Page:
Counting sheep…

Counting sheep…

Can’t sleep? Here’s why it’s important to seek help.

Sleep disturbances are sign of the times and many people battle to get a good night’s rest. According to neurophysiologist Peet Vermaak of The Nelspruit Sleep Clinic, restlessness in sleepers is more common than you think. Often caused by circumstances, many factors contribute, including overstimulation due to our late-night addiction to technology, lifestyle factors like the rise in obesity and environmental considerations, for example a brightly lit suburb or noisy neighbourhood. Whatever the reason, sleeping issues are on the rise.

Why is sleep important?

You need it as much as you need to breathe and eat. While you’re sleeping, your body is busy tending to your physical and mental health, and getting you ready for the following day.
In children and adolescents, hormones that promote growth are released during sleep. These hormones help build muscle mass, as well as make repairs to cells and tissues. Sleep is vital to development during puberty.
When you’re deprived of it, your brain can’t function properly, affecting your cognitive abilities and emotional state. If it continues long enough, it can lower your body’s defenses, putting you at risk of developing chronic illness. The more obvious signs of sleep deprivation are excessive sleepiness, yawning and irritability. When chronic it interferes with balance, coordination and decision-making abilities.
When you’re sleep-deprived, the effects of alcohol consumption are magnified, as is your risk of being involved in an accident.

It is by far the most common disorder, characterised as having poor sleep quality due to one or more of the following:
• Difficulty going to sleep at night
• Waking often in the middle of the night with trouble returning to sleep
• Waking earlier in the morning than planned or desired.
Classifying insomnia varies on how long symptoms last and how often they occur. Acute insomnia is experiencing sleep loss over a short period of time, from one night to a few weeks. When chronic poor sleep quality occurs at least three nights a week for a month or longer.
Causes can vary from being associated with a medical or psychiatric problem, environmental influences, stress and worry, or simply occurring without reason.

Sleep apnoea
Obstructive sleep apnoea (OSA) is the second most prevalent sleep disorder, although the vast majority of sufferers may not realise they have it. While insomnia may be the most common, OSA is the disorder most sleep clinics diagnose and treat.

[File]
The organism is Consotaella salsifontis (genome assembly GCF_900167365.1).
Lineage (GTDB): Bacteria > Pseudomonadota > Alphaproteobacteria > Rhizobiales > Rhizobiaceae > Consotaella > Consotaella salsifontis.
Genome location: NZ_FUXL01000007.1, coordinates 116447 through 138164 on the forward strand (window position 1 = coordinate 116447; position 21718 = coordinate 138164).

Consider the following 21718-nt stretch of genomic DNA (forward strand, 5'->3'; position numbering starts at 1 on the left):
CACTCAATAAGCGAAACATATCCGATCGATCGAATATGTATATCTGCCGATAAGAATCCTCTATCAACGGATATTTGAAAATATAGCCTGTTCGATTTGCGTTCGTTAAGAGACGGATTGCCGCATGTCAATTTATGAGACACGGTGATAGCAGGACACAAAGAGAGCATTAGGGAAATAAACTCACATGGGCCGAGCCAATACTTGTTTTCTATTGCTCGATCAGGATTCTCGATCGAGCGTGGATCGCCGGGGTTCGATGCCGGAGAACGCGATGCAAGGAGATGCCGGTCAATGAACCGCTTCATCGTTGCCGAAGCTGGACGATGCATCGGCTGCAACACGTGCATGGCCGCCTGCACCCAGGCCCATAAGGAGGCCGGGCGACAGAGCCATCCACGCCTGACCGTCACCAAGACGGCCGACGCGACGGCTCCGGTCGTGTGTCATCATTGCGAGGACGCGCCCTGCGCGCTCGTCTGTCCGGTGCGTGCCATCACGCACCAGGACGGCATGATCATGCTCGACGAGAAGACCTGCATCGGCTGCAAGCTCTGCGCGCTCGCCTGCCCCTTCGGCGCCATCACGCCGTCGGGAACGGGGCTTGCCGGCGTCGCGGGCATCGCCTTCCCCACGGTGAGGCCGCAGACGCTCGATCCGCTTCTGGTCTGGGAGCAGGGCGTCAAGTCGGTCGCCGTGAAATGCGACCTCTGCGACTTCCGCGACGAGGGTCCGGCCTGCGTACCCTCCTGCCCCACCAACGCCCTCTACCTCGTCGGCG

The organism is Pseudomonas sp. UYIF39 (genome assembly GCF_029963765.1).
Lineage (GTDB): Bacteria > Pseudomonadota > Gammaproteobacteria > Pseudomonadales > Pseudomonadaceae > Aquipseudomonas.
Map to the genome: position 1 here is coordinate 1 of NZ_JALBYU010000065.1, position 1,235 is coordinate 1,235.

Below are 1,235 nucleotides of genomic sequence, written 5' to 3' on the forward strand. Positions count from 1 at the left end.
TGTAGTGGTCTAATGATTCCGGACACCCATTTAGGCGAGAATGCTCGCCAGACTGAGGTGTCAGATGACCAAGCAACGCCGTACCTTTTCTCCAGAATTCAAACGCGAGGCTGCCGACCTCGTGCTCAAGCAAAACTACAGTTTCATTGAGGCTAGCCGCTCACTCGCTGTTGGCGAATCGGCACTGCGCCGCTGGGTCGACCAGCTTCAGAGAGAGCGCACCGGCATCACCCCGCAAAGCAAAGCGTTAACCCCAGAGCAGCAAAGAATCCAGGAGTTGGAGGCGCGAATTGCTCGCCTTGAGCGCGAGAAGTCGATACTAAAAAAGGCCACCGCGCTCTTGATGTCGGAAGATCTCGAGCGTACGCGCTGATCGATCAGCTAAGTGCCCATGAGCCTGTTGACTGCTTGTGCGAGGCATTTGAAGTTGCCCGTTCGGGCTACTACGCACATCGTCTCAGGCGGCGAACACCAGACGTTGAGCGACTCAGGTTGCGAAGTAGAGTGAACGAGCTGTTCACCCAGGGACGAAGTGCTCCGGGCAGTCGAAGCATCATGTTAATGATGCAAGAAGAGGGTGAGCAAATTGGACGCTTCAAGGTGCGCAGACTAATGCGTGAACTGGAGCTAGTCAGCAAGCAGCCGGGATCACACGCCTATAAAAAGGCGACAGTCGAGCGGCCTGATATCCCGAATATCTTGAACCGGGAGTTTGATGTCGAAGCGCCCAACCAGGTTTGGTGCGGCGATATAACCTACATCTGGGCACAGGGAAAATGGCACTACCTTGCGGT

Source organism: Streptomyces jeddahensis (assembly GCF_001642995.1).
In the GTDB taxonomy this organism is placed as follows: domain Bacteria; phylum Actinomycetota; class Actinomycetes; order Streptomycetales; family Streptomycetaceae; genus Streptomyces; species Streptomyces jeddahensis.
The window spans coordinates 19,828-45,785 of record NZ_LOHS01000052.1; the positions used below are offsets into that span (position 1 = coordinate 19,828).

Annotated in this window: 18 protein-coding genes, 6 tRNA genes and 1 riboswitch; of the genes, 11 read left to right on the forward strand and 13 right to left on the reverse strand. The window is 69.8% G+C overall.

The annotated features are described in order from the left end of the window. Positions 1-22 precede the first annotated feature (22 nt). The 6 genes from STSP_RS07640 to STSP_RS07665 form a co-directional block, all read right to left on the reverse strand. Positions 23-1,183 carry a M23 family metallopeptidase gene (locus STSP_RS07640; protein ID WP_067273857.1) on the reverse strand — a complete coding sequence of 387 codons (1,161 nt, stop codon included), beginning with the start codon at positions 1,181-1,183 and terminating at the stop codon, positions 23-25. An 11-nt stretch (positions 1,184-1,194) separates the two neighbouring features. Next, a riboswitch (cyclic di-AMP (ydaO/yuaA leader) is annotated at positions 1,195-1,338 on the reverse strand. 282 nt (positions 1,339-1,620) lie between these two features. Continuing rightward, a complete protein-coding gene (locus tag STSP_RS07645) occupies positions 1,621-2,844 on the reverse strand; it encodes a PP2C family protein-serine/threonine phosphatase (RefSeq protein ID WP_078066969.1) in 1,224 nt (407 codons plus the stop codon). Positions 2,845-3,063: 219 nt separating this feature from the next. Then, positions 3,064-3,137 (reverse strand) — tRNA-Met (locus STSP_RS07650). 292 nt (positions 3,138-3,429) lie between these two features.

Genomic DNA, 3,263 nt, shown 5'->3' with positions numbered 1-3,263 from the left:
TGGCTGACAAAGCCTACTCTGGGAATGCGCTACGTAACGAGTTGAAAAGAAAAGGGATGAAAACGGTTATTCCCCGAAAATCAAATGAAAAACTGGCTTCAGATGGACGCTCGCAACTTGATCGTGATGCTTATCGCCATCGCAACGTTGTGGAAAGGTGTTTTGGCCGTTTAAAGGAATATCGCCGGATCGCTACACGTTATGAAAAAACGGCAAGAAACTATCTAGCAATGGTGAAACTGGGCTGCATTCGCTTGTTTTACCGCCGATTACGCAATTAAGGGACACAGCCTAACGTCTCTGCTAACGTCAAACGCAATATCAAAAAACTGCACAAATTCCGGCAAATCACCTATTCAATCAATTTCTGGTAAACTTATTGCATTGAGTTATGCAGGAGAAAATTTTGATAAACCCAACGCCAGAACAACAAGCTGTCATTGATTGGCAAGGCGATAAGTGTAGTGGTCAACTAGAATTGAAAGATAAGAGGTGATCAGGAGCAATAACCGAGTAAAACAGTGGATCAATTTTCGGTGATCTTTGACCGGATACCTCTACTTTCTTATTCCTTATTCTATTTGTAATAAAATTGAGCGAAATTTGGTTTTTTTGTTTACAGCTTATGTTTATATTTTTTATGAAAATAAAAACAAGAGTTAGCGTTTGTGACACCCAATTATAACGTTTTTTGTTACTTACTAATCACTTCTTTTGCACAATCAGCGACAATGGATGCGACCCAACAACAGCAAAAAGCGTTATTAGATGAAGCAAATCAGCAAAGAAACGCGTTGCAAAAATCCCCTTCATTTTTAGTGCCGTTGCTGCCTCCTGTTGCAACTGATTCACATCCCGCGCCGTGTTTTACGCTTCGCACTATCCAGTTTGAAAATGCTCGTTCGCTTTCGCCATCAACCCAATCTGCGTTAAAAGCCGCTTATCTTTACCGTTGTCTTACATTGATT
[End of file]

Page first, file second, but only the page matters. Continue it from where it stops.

It is when a person’s breathing stops for several seconds during the night due to a blockage in the upper respiratory system. As one sleeps, soft tissues in the throat relax and collapse into the airway blocking oxygen from getting to the lungs. Partial blockage often results in snoring, and full results in a cessation of breathing followed by gasping or choking sounds as breathing resumes.
As a response to not taking in air, the brain partially awakens from sleep to force respiratory effort to breath harder and get past the blockage.
When this occurs several times an hour for several seconds at a time, the brain is never really allowed time to enter deeper phases of sleep where restorative bone, tissue, and cognitive functions prepare you for the next day. As a result, quality sleep is forfeited leaving the person feeling tired.
Furthermore, the respiratory effort required during sleep to continue breathing and functioning puts a strain on the heart and can lead to all kinds of cardiological problems down the road including heart attack, heart failure and heart arrhythmia.

Restless leg syndrome (RLS)
It is a neurological disorder characterised by a persistent, sometimes overwhelming need to move one’s legs (and occasionally other body parts), usually while resting. Sensations are often described as creeping, pulling, aching, itching, burning and throbbing and the only relief is temporary movement or massaging of the legs.
RLS is classified as a sleep disorder because the constant need to move during rest can have a severe impact on the ability to get to, and maintain sleep. Sleep loss is one of the most commonly reported side effects of RLS and leads to similar symptoms of sleep deprivation found in other disorders including diminished quality of life, excessive daytime sleepiness, memory impairment, cognitive impairment, and even depression.

It is a neurological disorder characterised by the brain’s inability to control its sleep/wakefulness cycle.
People with narcolepsy suffer from chronic daytime sleepiness and episodes in which they fall asleep unexpectedly during the day
These “sleep attacks” can occur at any time, during any activity. They are not limited to periods of dull or low-engagement activities, but can happen during school or work hours, in the middle of a conversation, while eating, while exercising or playing sports, or most dangerously, while driving.

Get help

If you believe you may be suffering from a sleep disorder, you should talk to your doctor and ask for a referral to the clinic. Sleep problems and your medical history will be discussed, followed by a physical examination. An appointment at The Nelspruit Sleep Clinic is not necessarily one for an overnight sleep study, merely to assess and diagnose your disorder.

Get in touch
Find the clinic at Lowveld Hospital in Mbombela or contact 013-752-8092.

Sources: and

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